Drop in poverty
The growth of economy and less inflation combined with state aid to lower the percentage of poor households from 20.2 percent last year to 16.7 percent now. This is the lowest level recorded in the last 30 years. The 3.5 percent drop means that 29,000 households were able to come out of poverty. Unemployment also decreased, from 6 percent in 2006 to 4.6 this year, the best performance since 1994, according to the outcome of last July’s Household Survey by the National Census and Statistics Bureau (INEC in Spanish). The institution’s vice-chairman Victor Cespedes said that the fast and steady growth of economy in recent years has allowed for an increase in employment and income, which largely explain the reduction of poverty.
The fact that 56,000 households were able to leave the realm of extreme poverty –meaning that they lived under the line of poverty, that they lacked the means to meet even the most basic needs, such as food– along the last year, encourages the Arias Administration to fully eliminate that problem by the year 2010. Extreme poverty dropped from 5.3 of the population in July last year to 3.3 percent last July. “If we keep the pace, we would end extreme poverty by 2010. Why not? Apparently, there are 36,000 households living in that condition. If we were able to identify them, via social aid, we will be able to pull them out of extreme poverty,” President Arias said.
Higher household consumption
Families are buying this year at a faster rate than at any time before in the last 10 years. People standing in line at supermarket cash registers and the inability to find space in parking lots at shopping centers confirm the trend. It is also confirmed by import statistics, business sales, and estimated spending per household. According to the business sector, this is a trend that started in 2005 and has continued steadily to the present. According to the Central Bank’s monthly index of economic activity, the business sector expanded 5.5 percent in the last 12 months.
Costa Rica climbed five positions in the Global Competitive Index, to position 63 among the 131 nations analyzed. The Index, part of a report of the World Economic Forum, shows that the United States has recovered the first position, which Switzerland held last year. At the Latin American level, Costa Rica is sixth, surpassed by Chile, Puerto Rico, Barbados, Mexico, and Panama.
The Chinese National Petroleum Corporation is analyzing the possibility of setting up an oil refinery in Costa Rica, in order to sell fuel to Central America and the Caribbean. President Dr. Oscar Arias mentioned the project upon his return from a visit to China. The $6-billion project would process 200,000 of barrels a day, according to President Arias. He further explained that the oil would come from Venezuela and that this project is independent from the one the Chinese have to revamp the National Petroleum Refinery of Costa Rica (RECOPE in Spanish) to enable it to process the 40,000 barrels a day the country uses.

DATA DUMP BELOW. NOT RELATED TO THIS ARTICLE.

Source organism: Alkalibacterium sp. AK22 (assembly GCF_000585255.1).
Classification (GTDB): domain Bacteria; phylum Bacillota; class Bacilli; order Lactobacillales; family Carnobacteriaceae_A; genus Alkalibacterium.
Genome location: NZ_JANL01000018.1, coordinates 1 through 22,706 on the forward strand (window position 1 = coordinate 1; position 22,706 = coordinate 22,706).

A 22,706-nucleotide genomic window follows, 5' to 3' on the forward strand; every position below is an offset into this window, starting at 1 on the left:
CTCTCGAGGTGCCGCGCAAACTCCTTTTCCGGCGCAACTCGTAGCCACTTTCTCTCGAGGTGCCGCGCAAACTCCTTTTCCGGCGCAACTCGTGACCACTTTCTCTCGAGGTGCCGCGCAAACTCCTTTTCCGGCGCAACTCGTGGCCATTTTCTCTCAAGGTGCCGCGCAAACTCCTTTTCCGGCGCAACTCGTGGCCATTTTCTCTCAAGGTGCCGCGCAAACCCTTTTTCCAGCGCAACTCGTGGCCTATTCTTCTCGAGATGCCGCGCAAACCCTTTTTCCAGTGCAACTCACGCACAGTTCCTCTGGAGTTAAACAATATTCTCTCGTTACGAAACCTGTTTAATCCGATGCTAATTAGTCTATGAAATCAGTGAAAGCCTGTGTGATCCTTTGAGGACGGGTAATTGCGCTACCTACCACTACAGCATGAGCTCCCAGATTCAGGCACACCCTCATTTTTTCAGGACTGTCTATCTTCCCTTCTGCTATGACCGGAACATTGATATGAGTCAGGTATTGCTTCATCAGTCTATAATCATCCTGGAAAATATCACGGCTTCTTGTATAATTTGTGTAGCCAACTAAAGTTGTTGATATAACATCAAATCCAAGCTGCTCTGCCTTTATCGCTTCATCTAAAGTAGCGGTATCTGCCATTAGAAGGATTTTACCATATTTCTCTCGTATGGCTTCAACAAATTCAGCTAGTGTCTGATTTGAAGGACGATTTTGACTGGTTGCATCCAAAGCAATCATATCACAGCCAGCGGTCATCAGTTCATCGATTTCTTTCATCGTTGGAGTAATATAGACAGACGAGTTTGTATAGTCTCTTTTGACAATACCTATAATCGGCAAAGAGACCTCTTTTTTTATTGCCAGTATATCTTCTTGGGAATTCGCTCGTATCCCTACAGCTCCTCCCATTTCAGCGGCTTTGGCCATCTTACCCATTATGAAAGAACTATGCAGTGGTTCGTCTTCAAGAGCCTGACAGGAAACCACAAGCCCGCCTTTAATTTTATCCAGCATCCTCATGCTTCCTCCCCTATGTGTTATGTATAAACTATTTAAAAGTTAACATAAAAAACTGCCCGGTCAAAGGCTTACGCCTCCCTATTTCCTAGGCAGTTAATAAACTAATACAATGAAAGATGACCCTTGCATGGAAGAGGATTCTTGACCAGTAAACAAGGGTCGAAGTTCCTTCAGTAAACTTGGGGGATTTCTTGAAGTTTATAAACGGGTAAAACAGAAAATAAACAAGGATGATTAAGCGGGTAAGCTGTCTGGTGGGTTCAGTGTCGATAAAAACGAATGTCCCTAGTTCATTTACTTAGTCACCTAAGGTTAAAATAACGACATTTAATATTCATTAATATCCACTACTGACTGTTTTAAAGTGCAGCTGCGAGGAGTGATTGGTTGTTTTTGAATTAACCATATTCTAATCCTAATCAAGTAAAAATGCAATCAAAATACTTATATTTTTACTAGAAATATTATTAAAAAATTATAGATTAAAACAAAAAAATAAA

The number of visitors who arrived by plane the first nine months this year increased by11.3 percent, as compared to the same period in 2006. Based on reports from Juan Santamaria International Airport and Daniel Oduber International Airport, the National Chamber of Tourism reported the arrival of 1,216, 345 visitors January through September, 123,533 more than in the same nine months in 2006. According to the Chamber, the total number of tourists for the period would be 1.5 million, if those arriving on cruise ships were accounted for.
Chinese tour operators
In the coming months, 200 Chinese tour operators will visit Costa Rica, Minister of Tourism Carlos Benavides said. He explained that this will be an extraordinary opportunity to enter a 1.3-billion people market. Yearly, some 35 million Chinese visit Asian and European countries, while very few of them come here. Last year, only 1,545 Chinese tourists visited Costa Rica. Minister Benavides said that the Costa Rican Board of Tourism is also negotiating with airlines in order to ease traveling between China and Costa Rica.
1,125 kilos of cocaine
Officers of the Drug Enforcement Police confiscated 1,125 kilos (2,445 pounds) of cocaine that were hidden in a Pacific Port Authority truck. A driver from the Municipality of Puntarenas was at the wheel, and he was accompanied by a local commercial fisherman. According to official sources, the truck had been loaned to an association which is in charge of cleaning the Puntarenas beaches, and the driver was in charge of maintaining it. Official sources said that the case is subject of a widespread investigation, particularly because the drug was apparently destined to the Costa Rican market.
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